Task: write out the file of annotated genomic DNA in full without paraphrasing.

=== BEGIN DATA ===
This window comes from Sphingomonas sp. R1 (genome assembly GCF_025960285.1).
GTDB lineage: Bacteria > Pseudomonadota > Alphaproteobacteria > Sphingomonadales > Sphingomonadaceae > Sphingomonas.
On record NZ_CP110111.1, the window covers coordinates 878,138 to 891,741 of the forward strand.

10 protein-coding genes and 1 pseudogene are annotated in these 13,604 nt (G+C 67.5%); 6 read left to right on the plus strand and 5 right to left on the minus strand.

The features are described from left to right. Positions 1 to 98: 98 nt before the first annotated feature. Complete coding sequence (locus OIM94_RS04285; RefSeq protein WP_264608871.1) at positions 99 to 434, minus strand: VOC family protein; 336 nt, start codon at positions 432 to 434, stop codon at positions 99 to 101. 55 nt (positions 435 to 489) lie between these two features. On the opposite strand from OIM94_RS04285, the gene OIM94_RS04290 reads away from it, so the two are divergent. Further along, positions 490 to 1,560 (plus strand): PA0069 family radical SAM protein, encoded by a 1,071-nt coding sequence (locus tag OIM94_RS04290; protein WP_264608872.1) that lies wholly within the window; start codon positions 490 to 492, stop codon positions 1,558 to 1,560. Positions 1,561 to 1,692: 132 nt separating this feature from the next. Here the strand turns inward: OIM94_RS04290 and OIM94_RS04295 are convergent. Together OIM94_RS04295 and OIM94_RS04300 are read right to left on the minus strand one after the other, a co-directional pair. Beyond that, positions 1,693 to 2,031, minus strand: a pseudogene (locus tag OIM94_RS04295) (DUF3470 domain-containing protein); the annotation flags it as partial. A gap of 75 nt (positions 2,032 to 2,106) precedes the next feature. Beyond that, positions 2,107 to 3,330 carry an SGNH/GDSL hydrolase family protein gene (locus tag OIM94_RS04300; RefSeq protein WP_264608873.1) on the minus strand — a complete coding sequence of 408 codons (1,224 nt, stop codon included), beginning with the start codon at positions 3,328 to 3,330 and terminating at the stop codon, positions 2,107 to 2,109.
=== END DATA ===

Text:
This window comes from Sphingomonas sp. R1 (genome assembly GCF_025960285.1).
GTDB lineage: Bacteria > Pseudomonadota > Alphaproteobacteria > Sphingomonadales > Sphingomonadaceae > Sphingomonas.
On record NZ_CP110111.1, the window covers coordinates 878,138 to 891,741 of the forward strand.

10 protein-coding genes and 1 pseudogene are annotated in these 13,604 nt (G+C 67.5%); 6 read left to right on the plus strand and 5 right to left on the minus strand.

The features are described from left to right. Positions 1 to 98: 98 nt before the first annotated feature. Complete coding sequence (locus OIM94_RS04285; RefSeq protein WP_264608871.1) at positions 99 to 434, minus strand: VOC family protein; 336 nt, start codon at positions 432 to 434, stop codon at positions 99 to 101. 55 nt (positions 435 to 489) lie between these two features. On the opposite strand from OIM94_RS04285, the gene OIM94_RS04290 reads away from it, so the two are divergent. Further along, positions 490 to 1,560 (plus strand): PA0069 family radical SAM protein, encoded by a 1,071-nt coding sequence (locus tag OIM94_RS04290; protein WP_264608872.1) that lies wholly within the window; start codon positions 490 to 492, stop codon positions 1,558 to 1,560. Positions 1,561 to 1,692: 132 nt separating this feature from the next. Here the strand turns inward: OIM94_RS04290 and OIM94_RS04295 are convergent. Together OIM94_RS04295 and OIM94_RS04300 are read right to left on the minus strand one after the other, a co-directional pair. Beyond that, positions 1,693 to 2,031, minus strand: a pseudogene (locus tag OIM94_RS04295) (DUF3470 domain-containing protein); the annotation flags it as partial. A gap of 75 nt (positions 2,032 to 2,106) precedes the next feature. Beyond that, positions 2,107 to 3,330 carry an SGNH/GDSL hydrolase family protein gene (locus tag OIM94_RS04300; RefSeq protein WP_264608873.1) on the minus strand — a complete coding sequence of 408 codons (1,224 nt, stop codon included), beginning with the start codon at positions 3,328 to 3,330 and terminating at the stop codon, positions 2,107 to 2,109.